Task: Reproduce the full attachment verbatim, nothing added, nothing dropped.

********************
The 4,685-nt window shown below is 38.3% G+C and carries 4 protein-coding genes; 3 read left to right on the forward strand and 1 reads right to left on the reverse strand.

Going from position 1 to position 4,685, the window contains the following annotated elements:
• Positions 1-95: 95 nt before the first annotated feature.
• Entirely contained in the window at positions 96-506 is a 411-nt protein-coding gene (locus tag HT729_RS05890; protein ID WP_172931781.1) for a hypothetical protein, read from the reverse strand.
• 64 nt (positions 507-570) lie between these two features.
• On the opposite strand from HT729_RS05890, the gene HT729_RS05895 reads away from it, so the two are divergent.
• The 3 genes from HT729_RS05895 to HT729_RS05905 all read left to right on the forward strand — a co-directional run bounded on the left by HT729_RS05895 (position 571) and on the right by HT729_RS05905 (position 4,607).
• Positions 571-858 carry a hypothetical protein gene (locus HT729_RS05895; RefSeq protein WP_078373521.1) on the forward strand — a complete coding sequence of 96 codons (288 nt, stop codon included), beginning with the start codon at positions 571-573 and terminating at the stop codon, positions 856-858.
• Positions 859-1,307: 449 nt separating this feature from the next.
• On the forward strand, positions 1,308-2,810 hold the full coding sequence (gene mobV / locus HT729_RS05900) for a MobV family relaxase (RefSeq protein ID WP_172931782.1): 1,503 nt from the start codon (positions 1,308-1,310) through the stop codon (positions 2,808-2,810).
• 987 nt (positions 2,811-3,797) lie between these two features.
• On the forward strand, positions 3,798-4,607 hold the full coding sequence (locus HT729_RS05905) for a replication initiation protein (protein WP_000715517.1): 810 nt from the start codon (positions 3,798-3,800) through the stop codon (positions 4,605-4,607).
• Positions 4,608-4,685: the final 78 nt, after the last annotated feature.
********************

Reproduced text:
The 4,685-nt window shown below is 38.3% G+C and carries 4 protein-coding genes; 3 read left to right on the forward strand and 1 reads right to left on the reverse strand.

Going from position 1 to position 4,685, the window contains the following annotated elements:
• Positions 1-95: 95 nt before the first annotated feature.
• Entirely contained in the window at positions 96-506 is a 411-nt protein-coding gene (locus tag HT729_RS05890; protein ID WP_172931781.1) for a hypothetical protein, read from the reverse strand.
• 64 nt (positions 507-570) lie between these two features.
• On the opposite strand from HT729_RS05890, the gene HT729_RS05895 reads away from it, so the two are divergent.
• The 3 genes from HT729_RS05895 to HT729_RS05905 all read left to right on the forward strand — a co-directional run bounded on the left by HT729_RS05895 (position 571) and on the right by HT729_RS05905 (position 4,607).
• Positions 571-858 carry a hypothetical protein gene (locus HT729_RS05895; RefSeq protein WP_078373521.1) on the forward strand — a complete coding sequence of 96 codons (288 nt, stop codon included), beginning with the start codon at positions 571-573 and terminating at the stop codon, positions 856-858.
• Positions 859-1,307: 449 nt separating this feature from the next.
• On the forward strand, positions 1,308-2,810 hold the full coding sequence (gene mobV / locus HT729_RS05900) for a MobV family relaxase (RefSeq protein ID WP_172931782.1): 1,503 nt from the start codon (positions 1,308-1,310) through the stop codon (positions 2,808-2,810).
• 987 nt (positions 2,811-3,797) lie between these two features.
• On the forward strand, positions 3,798-4,607 hold the full coding sequence (locus HT729_RS05905) for a replication initiation protein (protein WP_000715517.1): 810 nt from the start codon (positions 3,798-3,800) through the stop codon (positions 4,605-4,607).
• Positions 4,608-4,685: the final 78 nt, after the last annotated feature.